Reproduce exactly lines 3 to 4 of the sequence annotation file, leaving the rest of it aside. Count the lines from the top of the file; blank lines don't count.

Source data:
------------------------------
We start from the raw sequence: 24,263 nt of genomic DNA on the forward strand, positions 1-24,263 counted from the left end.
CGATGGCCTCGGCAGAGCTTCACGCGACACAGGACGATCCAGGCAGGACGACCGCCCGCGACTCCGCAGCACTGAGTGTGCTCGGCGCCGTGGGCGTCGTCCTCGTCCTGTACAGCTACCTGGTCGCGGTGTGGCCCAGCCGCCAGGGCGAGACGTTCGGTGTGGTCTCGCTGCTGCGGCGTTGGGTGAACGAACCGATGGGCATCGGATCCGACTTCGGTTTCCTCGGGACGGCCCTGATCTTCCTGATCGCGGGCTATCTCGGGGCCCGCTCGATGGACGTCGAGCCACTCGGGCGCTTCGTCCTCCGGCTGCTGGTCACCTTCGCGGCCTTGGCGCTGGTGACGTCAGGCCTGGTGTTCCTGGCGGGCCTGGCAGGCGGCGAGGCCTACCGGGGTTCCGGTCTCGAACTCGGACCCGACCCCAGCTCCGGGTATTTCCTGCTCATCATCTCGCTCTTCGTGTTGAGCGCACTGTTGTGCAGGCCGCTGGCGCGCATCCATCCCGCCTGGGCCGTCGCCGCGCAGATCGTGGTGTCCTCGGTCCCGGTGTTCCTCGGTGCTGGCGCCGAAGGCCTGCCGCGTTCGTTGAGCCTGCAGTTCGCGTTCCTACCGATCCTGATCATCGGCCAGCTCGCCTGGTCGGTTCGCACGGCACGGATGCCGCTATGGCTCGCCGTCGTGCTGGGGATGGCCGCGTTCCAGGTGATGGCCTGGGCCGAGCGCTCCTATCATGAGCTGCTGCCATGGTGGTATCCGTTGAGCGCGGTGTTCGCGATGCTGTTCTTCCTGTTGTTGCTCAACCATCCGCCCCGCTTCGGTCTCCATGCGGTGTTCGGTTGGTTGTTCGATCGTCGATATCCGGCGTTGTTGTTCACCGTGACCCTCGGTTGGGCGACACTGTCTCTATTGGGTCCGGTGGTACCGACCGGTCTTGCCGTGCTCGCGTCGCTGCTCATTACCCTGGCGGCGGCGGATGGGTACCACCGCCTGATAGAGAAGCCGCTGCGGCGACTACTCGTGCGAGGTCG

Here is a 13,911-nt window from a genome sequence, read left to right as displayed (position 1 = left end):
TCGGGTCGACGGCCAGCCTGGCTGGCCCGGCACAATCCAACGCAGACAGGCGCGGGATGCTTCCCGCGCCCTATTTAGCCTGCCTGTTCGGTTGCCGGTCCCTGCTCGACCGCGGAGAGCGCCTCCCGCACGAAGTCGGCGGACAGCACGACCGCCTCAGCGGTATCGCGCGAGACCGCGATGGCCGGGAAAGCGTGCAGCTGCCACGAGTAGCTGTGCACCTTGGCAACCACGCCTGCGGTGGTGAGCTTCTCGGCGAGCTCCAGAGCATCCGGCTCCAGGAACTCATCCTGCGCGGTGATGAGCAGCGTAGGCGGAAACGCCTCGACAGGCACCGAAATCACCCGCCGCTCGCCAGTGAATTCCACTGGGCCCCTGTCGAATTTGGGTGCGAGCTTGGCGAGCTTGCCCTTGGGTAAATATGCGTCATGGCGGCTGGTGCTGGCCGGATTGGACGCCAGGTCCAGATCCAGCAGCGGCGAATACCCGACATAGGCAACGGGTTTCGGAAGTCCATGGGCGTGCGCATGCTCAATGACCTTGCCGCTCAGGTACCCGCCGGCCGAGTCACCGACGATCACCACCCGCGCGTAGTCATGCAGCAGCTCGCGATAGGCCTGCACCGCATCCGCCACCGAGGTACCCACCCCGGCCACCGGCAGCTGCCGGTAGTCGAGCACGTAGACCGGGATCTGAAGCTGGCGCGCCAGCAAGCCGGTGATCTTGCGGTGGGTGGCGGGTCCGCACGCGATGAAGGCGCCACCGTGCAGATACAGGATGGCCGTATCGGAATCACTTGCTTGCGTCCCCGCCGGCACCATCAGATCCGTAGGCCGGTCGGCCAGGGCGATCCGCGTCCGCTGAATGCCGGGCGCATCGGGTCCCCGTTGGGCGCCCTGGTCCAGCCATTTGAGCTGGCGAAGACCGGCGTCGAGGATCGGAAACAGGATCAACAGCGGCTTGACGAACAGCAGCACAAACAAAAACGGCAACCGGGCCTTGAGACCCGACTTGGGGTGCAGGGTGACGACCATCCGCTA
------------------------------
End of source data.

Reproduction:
Here is a 13,911-nt window from a genome sequence, read left to right as displayed (position 1 = left end):
TCGGGTCGACGGCCAGCCTGGCTGGCCCGGCACAATCCAACGCAGACAGGCGCGGGATGCTTCCCGCGCCCTATTTAGCCTGCCTGTTCGGTTGCCGGTCCCTGCTCGACCGCGGAGAGCGCCTCCCGCACGAAGTCGGCGGACAGCACGACCGCCTCAGCGGTATCGCGCGAGACCGCGATGGCCGGGAAAGCGTGCAGCTGCCACGAGTAGCTGTGCACCTTGGCAACCACGCCTGCGGTGGTGAGCTTCTCGGCGAGCTCCAGAGCATCCGGCTCCAGGAACTCATCCTGCGCGGTGATGAGCAGCGTAGGCGGAAACGCCTCGACAGGCACCGAAATCACCCGCCGCTCGCCAGTGAATTCCACTGGGCCCCTGTCGAATTTGGGTGCGAGCTTGGCGAGCTTGCCCTTGGGTAAATATGCGTCATGGCGGCTGGTGCTGGCCGGATTGGACGCCAGGTCCAGATCCAGCAGCGGCGAATACCCGACATAGGCAACGGGTTTCGGAAGTCCATGGGCGTGCGCATGCTCAATGACCTTGCCGCTCAGGTACCCGCCGGCCGAGTCACCGACGATCACCACCCGCGCGTAGTCATGCAGCAGCTCGCGATAGGCCTGCACCGCATCCGCCACCGAGGTACCCACCCCGGCCACCGGCAGCTGCCGGTAGTCGAGCACGTAGACCGGGATCTGAAGCTGGCGCGCCAGCAAGCCGGTGATCTTGCGGTGGGTGGCGGGTCCGCACGCGATGAAGGCGCCACCGTGCAGATACAGGATGGCCGTATCGGAATCACTTGCTTGCGTCCCCGCCGGCACCATCAGATCCGTAGGCCGGTCGGCCAGGGCGATCCGCGTCCGCTGAATGCCGGGCGCATCGGGTCCCCGTTGGGCGCCCTGGTCCAGCCATTTGAGCTGGCGAAGACCGGCGTCGAGGATCGGAAACAGGATCAACAGCGGCTTGACGAACAGCAGCACAAACAAAAACGGCAACCGGGCCTTGAGACCCGACTTGGGGTGCAGGGTGACGACCATCCGCTA